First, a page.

One of the most exciting new destinations on the architecture and urban expansion scene is Trondheim, located on the river Nidelva. With a population of 193,000, of which 30,000 are students, Trondheim is the third largest city in Norway. Originally named Nidaros, the city is more than a 1000 years old, and is now considered the technology capital of Norway, with a vibrant startup scene.
The city was built on a series of docklands and includes an artificial harbour. The docks have been converted into residential waterfront areas, commercial and cultural spaces, and include transportation hubs. It is also home to the largest wooden palace in Scandinavia, the Royal Palace.
One of Trondheim’s 2020 city plan objectives is becoming an internationally known Technology and Knowledge City, which University development and the built environment are a large part of. Sustainability and smart solutions are a very dominant part of the urban landscape.
Trondheim has been on the path of sustainable developments for a while now. For example, Agraff Arkitekter’s Sparebank was the lowest energy office in the country when it was completed in 2010. The project won Trondheim Municipality’s energy saving award 2011. Another notable development is the NINA (Norwegian Institute for Nature Research) Headquarters by Pir II, winner of the prestigious Wood in Architecture 2013 Award.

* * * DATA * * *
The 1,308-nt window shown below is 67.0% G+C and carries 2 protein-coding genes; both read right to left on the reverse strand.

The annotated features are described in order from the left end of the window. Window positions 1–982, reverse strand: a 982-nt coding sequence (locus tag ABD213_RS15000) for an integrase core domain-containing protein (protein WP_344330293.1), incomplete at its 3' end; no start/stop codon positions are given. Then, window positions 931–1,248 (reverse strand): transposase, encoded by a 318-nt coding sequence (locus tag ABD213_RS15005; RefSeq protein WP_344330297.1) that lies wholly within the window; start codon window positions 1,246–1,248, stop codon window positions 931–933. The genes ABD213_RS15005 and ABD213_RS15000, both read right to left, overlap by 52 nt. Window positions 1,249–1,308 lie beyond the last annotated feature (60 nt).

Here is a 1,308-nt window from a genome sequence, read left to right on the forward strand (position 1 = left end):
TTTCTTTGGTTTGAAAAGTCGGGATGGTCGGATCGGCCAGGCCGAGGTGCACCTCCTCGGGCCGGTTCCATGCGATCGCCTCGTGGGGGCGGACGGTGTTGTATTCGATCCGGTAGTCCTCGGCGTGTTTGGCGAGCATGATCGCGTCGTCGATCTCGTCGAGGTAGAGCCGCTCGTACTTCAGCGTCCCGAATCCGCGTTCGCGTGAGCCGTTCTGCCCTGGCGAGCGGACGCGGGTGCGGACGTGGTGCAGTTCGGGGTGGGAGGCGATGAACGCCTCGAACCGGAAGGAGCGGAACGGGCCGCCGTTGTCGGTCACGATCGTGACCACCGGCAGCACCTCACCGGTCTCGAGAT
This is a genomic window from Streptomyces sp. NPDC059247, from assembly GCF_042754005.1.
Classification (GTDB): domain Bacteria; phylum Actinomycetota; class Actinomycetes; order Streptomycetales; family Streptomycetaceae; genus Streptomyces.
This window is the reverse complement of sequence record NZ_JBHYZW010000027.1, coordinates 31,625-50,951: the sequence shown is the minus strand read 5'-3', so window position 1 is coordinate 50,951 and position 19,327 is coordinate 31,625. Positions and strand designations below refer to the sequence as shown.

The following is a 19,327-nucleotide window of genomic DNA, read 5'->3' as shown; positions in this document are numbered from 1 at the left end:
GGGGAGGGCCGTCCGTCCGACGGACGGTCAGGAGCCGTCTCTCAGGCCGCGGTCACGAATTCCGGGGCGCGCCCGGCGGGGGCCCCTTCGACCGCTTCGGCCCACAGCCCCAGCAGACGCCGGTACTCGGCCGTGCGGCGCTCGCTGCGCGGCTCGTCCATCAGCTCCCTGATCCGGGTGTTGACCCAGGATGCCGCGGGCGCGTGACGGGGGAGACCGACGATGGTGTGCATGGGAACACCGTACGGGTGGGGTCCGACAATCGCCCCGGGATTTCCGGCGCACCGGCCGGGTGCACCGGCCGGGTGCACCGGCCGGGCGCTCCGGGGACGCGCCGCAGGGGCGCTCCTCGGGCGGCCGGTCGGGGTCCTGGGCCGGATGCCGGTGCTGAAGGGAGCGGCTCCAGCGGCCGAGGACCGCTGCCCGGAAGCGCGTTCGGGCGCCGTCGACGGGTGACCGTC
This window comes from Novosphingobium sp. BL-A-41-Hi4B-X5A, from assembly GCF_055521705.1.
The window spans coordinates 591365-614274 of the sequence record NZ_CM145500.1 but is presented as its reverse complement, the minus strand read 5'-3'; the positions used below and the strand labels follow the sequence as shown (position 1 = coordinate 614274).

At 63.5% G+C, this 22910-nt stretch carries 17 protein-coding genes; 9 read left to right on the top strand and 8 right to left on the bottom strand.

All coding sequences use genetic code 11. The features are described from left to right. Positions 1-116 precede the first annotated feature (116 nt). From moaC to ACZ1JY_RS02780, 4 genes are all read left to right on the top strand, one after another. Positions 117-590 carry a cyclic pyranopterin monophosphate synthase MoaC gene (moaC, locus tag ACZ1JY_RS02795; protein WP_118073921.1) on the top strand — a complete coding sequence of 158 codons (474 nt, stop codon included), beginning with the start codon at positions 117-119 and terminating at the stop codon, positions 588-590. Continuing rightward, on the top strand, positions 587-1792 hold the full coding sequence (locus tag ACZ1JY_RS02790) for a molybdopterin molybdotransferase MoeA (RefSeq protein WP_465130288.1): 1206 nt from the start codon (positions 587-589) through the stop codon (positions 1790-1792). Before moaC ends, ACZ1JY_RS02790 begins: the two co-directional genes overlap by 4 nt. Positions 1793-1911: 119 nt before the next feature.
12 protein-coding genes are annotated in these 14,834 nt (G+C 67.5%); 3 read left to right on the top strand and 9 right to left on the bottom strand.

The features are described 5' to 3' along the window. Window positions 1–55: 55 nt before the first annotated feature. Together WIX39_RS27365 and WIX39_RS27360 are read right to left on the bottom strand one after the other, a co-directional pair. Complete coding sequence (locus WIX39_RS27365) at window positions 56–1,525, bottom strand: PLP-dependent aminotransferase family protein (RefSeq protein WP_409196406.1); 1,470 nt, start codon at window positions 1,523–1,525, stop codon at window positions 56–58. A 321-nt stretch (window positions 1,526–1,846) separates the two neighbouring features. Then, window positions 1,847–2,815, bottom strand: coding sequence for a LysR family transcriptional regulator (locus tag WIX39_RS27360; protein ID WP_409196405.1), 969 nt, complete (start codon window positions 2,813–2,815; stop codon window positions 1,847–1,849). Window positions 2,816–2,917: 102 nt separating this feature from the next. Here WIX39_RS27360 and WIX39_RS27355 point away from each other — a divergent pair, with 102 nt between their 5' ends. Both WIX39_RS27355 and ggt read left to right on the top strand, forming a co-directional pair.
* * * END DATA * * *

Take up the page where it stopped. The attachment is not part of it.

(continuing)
One of the newest and most exciting projects in this field is the Powerhouse Brattørkaia, the World’s Northernmost energy-positive building, a collaboration of industry partners Entra, Skanska, ZERO, Snøhetta and Asplan Viak. The building produces over twice as much energy as it consumes daily, which is supplied to the neighbouring buildings, electric buses, cars and boats through a micro grid. The development has received the BREEAM Outstanding Certification, which is the highest possible ranking by the world’s leading sustainability assessment method, taking into consideration the environmental, social and economic performance.
The Åsveien school and multi-use hall by Eggen Arkitekter is the municipality’s first school building that meets passive house requirements, completed in 2015. The facility is the pilot project in Future Building with the goal of 50% reduction of greenhouse gas emissions for transport, energy consumption and material use, which was achieved through the commitment to extensive use of wood in load-bearing structures, walls, cladding and ceilings.
Svartlamoen is an interesting experimental ecological building district, full of unique timber housing, ranging from student halls to self-built family homes. Other notable student housing projects are the Moholt Timber Towers, completed by MDH and winner of many sustainability awards, and Teknobyen by MEK Architects, winner of the Trondheim Europan 9 Award, among others.
Trondheim is also known for its wonderful level of local cuisine, as well as historically notable vernacular waterside warehouses.
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Text: Producer Kiira Halinen